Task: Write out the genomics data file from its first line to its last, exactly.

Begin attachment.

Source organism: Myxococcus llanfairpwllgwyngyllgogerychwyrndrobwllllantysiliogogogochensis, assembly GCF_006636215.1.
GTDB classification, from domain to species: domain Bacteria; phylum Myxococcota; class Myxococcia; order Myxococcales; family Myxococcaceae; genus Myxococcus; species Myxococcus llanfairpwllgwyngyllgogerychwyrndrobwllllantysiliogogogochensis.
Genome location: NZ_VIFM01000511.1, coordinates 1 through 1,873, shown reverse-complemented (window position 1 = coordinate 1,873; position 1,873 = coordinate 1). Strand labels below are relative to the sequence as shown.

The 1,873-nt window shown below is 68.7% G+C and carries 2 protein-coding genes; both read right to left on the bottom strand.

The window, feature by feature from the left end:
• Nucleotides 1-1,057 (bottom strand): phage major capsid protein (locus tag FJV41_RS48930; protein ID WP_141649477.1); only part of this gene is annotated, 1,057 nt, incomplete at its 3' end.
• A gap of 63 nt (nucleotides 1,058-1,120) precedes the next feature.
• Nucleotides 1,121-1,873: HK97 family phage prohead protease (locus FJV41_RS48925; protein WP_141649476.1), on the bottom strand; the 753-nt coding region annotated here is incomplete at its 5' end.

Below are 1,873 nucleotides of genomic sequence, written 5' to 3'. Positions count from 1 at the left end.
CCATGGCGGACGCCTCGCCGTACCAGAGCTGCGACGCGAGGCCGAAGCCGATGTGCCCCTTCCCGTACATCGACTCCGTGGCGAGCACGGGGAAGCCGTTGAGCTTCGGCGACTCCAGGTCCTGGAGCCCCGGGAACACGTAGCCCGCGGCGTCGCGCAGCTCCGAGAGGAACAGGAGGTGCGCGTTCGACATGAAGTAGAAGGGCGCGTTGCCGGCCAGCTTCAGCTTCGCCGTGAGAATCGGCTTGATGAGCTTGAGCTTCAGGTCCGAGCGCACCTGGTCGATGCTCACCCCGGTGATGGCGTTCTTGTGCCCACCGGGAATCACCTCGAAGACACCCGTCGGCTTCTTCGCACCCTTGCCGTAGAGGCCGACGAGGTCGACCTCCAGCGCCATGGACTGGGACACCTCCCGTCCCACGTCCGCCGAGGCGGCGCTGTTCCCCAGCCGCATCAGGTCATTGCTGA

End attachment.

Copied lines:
Source organism: Myxococcus llanfairpwllgwyngyllgogerychwyrndrobwllllantysiliogogogochensis, assembly GCF_006636215.1.
GTDB classification, from domain to species: domain Bacteria; phylum Myxococcota; class Myxococcia; order Myxococcales; family Myxococcaceae; genus Myxococcus; species Myxococcus llanfairpwllgwyngyllgogerychwyrndrobwllllantysiliogogogochensis.
Genome location: NZ_VIFM01000511.1, coordinates 1 through 1,873, shown reverse-complemented (window position 1 = coordinate 1,873; position 1,873 = coordinate 1). Strand labels below are relative to the sequence as shown.

The 1,873-nt window shown below is 68.7% G+C and carries 2 protein-coding genes; both read right to left on the bottom strand.

The window, feature by feature from the left end:
• Nucleotides 1-1,057 (bottom strand): phage major capsid protein (locus tag FJV41_RS48930; protein ID WP_141649477.1); only part of this gene is annotated, 1,057 nt, incomplete at its 3' end.
• A gap of 63 nt (nucleotides 1,058-1,120) precedes the next feature.
• Nucleotides 1,121-1,873: HK97 family phage prohead protease (locus FJV41_RS48925; protein WP_141649476.1), on the bottom strand; the 753-nt coding region annotated here is incomplete at its 5' end.

Below are 1,873 nucleotides of genomic sequence, written 5' to 3'. Positions count from 1 at the left end.
CCATGGCGGACGCCTCGCCGTACCAGAGCTGCGACGCGAGGCCGAAGCCGATGTGCCCCTTCCCGTACATCGACTCCGTGGCGAGCACGGGGAAGCCGTTGAGCTTCGGCGACTCCAGGTCCTGGAGCCCCGGGAACACGTAGCCCGCGGCGTCGCGCAGCTCCGAGAGGAACAGGAGGTGCGCGTTCGACATGAAGTAGAAGGGCGCGTTGCCGGCCAGCTTCAGCTTCGCCGTGAGAATCGGCTTGATGAGCTTGAGCTTCAGGTCCGAGCGCACCTGGTCGATGCTCACCCCGGTGATGGCGTTCTTGTGCCCACCGGGAATCACCTCGAAGACACCCGTCGGCTTCTTCGCACCCTTGCCGTAGAGGCCGACGAGGTCGACCTCCAGCGCCATGGACTGGGACACCTCCCGTCCCACGTCCGCCGAGGCGGCGCTGTTCCCCAGCCGCATCAGGTCATTGCTGA